Taxes: To DIY or not to DIY?

Bob Moon Apr 8, 2011

Taxes: To DIY or not to DIY?

Bob Moon Apr 8, 2011

Tess Vigeland: So you know you have to do them. You know that. Now the question is how? Do it yourself with pencil and paper like our first caller? Sit down at your computer with H&R Block or TaxAct software? The IRS reports the number of returns filed with home computers is up almost 6 percent over last year. Or, of course…you could pay someone else to do all the scut work.

Marketplace’s Bob Moon finds the whole question inTAXicating.

Bob Moon: There’s a good chance you’re doubting yourself, no matter which tax preparation method you choose.

Kit Yarrow: Turns out that there’s one thing the brain hates even more than doing taxes, and that’s not knowing how to do something.

Kit Yarrow is a behavioral psychologist at San Francisco’s Golden Gate University. She wasn’t surprised that I always end up with nagging doubts about my taxes: Is the software I’ve been “cheaping out” with for years missing a big deduction? Ironically, a colleague of mine wonders if she’s just wasting money on her accountant.

Hopefully by the end of this story, you’ll find some peace of mind. But let me warn you right up front, there’s really no one-size-fits-all answer.

Case in point: Chip Bolcik, who lives here in the L.A. area. He makes his living voicing commercials like this one:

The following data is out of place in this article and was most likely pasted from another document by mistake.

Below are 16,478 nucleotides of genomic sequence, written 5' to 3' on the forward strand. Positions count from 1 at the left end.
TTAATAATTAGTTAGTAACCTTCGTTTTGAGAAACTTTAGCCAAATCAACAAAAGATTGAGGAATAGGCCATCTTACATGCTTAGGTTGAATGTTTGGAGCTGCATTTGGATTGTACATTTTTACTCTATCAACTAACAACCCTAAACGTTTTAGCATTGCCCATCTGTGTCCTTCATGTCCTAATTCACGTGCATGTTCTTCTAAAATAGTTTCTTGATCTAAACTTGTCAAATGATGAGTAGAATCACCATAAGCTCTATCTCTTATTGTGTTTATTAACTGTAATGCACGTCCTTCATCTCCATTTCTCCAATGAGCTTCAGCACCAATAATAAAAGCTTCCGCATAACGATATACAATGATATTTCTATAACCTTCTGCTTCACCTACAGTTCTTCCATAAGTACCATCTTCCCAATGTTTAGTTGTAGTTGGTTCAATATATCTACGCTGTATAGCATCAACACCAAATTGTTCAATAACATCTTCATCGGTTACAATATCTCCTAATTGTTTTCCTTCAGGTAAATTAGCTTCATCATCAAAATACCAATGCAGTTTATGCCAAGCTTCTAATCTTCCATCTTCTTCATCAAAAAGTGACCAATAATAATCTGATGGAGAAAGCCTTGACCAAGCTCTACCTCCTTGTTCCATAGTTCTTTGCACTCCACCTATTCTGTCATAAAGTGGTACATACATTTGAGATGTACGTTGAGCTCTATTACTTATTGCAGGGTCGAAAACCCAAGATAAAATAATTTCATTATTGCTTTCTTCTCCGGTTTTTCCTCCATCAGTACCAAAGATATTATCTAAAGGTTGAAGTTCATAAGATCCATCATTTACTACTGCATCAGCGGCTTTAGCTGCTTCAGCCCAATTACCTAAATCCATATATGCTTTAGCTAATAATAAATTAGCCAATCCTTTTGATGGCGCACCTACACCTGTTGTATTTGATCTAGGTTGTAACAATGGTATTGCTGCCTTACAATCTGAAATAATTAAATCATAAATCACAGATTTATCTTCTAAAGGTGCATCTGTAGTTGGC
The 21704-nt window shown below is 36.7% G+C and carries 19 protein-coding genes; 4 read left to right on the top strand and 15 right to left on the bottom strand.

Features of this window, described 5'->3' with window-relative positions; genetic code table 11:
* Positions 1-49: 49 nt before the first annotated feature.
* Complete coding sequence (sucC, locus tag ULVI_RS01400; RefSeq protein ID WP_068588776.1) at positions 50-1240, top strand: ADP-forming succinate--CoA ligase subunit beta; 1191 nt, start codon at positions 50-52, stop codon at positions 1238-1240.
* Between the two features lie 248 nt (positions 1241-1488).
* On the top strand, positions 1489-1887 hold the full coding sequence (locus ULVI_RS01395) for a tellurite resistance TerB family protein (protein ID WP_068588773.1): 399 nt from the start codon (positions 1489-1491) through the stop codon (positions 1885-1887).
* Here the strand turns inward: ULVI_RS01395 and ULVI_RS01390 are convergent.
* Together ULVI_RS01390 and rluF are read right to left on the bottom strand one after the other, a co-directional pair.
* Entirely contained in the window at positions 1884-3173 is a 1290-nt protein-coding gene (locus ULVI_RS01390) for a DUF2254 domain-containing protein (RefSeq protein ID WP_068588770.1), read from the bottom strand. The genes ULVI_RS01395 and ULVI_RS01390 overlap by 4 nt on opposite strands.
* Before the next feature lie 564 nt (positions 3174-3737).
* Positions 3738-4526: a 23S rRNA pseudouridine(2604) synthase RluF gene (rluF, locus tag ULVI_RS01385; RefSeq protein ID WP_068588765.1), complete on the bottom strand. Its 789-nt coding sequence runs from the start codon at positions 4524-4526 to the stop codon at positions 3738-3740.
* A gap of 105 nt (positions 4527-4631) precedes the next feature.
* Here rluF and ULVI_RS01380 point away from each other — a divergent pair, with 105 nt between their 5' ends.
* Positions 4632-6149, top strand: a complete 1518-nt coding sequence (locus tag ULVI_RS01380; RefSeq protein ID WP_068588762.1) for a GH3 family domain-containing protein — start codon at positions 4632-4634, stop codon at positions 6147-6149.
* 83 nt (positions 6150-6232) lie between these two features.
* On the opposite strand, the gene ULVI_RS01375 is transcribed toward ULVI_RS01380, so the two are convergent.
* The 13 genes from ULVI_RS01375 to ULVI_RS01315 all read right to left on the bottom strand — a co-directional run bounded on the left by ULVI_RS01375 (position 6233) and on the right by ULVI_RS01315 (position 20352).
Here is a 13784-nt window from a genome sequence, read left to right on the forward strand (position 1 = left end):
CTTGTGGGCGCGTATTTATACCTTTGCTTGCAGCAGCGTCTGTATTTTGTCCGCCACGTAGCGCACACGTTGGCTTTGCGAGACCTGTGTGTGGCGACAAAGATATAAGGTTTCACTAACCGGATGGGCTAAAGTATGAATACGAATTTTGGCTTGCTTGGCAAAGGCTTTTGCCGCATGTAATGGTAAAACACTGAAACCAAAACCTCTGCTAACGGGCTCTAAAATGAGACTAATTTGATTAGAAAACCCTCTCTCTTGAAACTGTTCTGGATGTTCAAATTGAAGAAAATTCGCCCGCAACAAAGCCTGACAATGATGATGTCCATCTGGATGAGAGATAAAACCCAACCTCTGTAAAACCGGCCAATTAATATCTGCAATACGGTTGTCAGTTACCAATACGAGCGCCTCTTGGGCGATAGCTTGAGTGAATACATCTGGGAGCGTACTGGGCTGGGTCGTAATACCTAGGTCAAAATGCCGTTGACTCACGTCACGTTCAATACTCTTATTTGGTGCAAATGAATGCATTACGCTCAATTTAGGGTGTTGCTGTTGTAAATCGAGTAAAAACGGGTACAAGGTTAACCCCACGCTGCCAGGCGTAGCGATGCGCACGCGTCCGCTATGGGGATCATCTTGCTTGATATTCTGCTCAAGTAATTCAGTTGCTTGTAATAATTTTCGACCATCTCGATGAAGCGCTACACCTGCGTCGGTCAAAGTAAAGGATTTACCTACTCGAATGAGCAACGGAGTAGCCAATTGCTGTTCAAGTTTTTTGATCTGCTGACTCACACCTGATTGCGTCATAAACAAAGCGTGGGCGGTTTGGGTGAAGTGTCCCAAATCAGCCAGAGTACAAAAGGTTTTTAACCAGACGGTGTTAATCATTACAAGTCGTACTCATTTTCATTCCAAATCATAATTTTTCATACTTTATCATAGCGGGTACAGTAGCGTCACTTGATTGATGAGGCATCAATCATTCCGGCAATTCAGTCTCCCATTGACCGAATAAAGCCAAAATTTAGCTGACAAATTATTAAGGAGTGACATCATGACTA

Chip Bolcik, in a TurboTax ad Real people just like you choose TurboTax to do the job.

He may have pitched TurboTax, but it turns out Chip pays somebody else to do his taxes. He works many different jobs, so his return is tricky. But we asked him to sit down at his computer and just try to do his taxes online.

Bolcik: When you’re doing tax stuff, you should always have cookies or some other comfort food nearby to help you. That’s my personal rule. I’m nervous. I am not a business guy. Anything where I’ve got to do paperwork, I’m like, “Huh.”

What really worries Chip is answering something the wrong way.

Bolcik: Will this cause me to be audited? I don’t ever want to have to talk to the IRS. Not that I don’t love you, IRS.

A couple of screens into the questions from TurboTax, though, he seems to be doing OK.

Bolcik: Oh that’s good, that’s really good. I didn’t know how that was going to work.

But pretty quickly, he gets frustrated with all the questions, which he finds either confusing, or just irrelevant.

Bolcik: This person passed away before fi… How could I pass away if I’m filling out the return?

Before long, the program asks if he runs his own business. And answering “yes” triggers a series of pitches to buy a more expensive version.

Bolcik: Uh-oh. Did I say yes that I had a business? Oh I guess I did. I don’t think any of this really applies on my personal.

Chip’s inclination is to call his accountants.

Bolcik: I send everything to them, and then I wait while they do their voodoo, and then it comes back to me, and it’s just so much easier. Yes, it’s much more expensive, but my time is certainly worth something.